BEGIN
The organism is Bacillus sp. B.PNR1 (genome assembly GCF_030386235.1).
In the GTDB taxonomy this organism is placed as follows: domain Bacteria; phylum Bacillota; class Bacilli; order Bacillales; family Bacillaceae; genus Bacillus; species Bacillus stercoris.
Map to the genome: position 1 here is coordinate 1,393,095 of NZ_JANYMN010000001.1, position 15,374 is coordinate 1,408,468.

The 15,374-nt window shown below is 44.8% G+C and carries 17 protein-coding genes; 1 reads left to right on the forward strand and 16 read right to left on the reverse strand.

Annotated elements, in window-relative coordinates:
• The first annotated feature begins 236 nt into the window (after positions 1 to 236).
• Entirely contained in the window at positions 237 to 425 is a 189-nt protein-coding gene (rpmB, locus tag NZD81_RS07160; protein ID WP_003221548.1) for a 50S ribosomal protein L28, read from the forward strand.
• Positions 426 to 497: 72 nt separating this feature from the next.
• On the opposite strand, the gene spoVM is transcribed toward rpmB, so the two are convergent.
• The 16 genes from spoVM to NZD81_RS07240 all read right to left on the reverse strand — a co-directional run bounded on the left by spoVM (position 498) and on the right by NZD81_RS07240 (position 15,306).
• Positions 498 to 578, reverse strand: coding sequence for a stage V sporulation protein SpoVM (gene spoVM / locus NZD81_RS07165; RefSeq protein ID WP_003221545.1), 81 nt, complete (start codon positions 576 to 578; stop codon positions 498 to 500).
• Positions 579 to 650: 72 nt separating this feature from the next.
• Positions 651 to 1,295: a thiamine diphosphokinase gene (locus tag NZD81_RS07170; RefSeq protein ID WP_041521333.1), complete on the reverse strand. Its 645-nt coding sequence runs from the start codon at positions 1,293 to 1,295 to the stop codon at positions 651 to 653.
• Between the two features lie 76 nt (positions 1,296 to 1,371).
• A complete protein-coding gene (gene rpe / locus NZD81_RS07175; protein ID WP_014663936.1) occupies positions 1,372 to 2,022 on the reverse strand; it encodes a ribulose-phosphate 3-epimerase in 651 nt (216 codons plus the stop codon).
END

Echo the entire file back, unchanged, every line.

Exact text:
The organism is Bacillus sp. B.PNR1 (genome assembly GCF_030386235.1).
In the GTDB taxonomy this organism is placed as follows: domain Bacteria; phylum Bacillota; class Bacilli; order Bacillales; family Bacillaceae; genus Bacillus; species Bacillus stercoris.
Map to the genome: position 1 here is coordinate 1,393,095 of NZ_JANYMN010000001.1, position 15,374 is coordinate 1,408,468.

The 15,374-nt window shown below is 44.8% G+C and carries 17 protein-coding genes; 1 reads left to right on the forward strand and 16 read right to left on the reverse strand.

Annotated elements, in window-relative coordinates:
• The first annotated feature begins 236 nt into the window (after positions 1 to 236).
• Entirely contained in the window at positions 237 to 425 is a 189-nt protein-coding gene (rpmB, locus tag NZD81_RS07160; protein ID WP_003221548.1) for a 50S ribosomal protein L28, read from the forward strand.
• Positions 426 to 497: 72 nt separating this feature from the next.
• On the opposite strand, the gene spoVM is transcribed toward rpmB, so the two are convergent.
• The 16 genes from spoVM to NZD81_RS07240 all read right to left on the reverse strand — a co-directional run bounded on the left by spoVM (position 498) and on the right by NZD81_RS07240 (position 15,306).
• Positions 498 to 578, reverse strand: coding sequence for a stage V sporulation protein SpoVM (gene spoVM / locus NZD81_RS07165; RefSeq protein ID WP_003221545.1), 81 nt, complete (start codon positions 576 to 578; stop codon positions 498 to 500).
• Positions 579 to 650: 72 nt separating this feature from the next.
• Positions 651 to 1,295: a thiamine diphosphokinase gene (locus tag NZD81_RS07170; RefSeq protein ID WP_041521333.1), complete on the reverse strand. Its 645-nt coding sequence runs from the start codon at positions 1,293 to 1,295 to the stop codon at positions 651 to 653.
• Between the two features lie 76 nt (positions 1,296 to 1,371).
• A complete protein-coding gene (gene rpe / locus NZD81_RS07175; protein ID WP_014663936.1) occupies positions 1,372 to 2,022 on the reverse strand; it encodes a ribulose-phosphate 3-epimerase in 651 nt (216 codons plus the stop codon).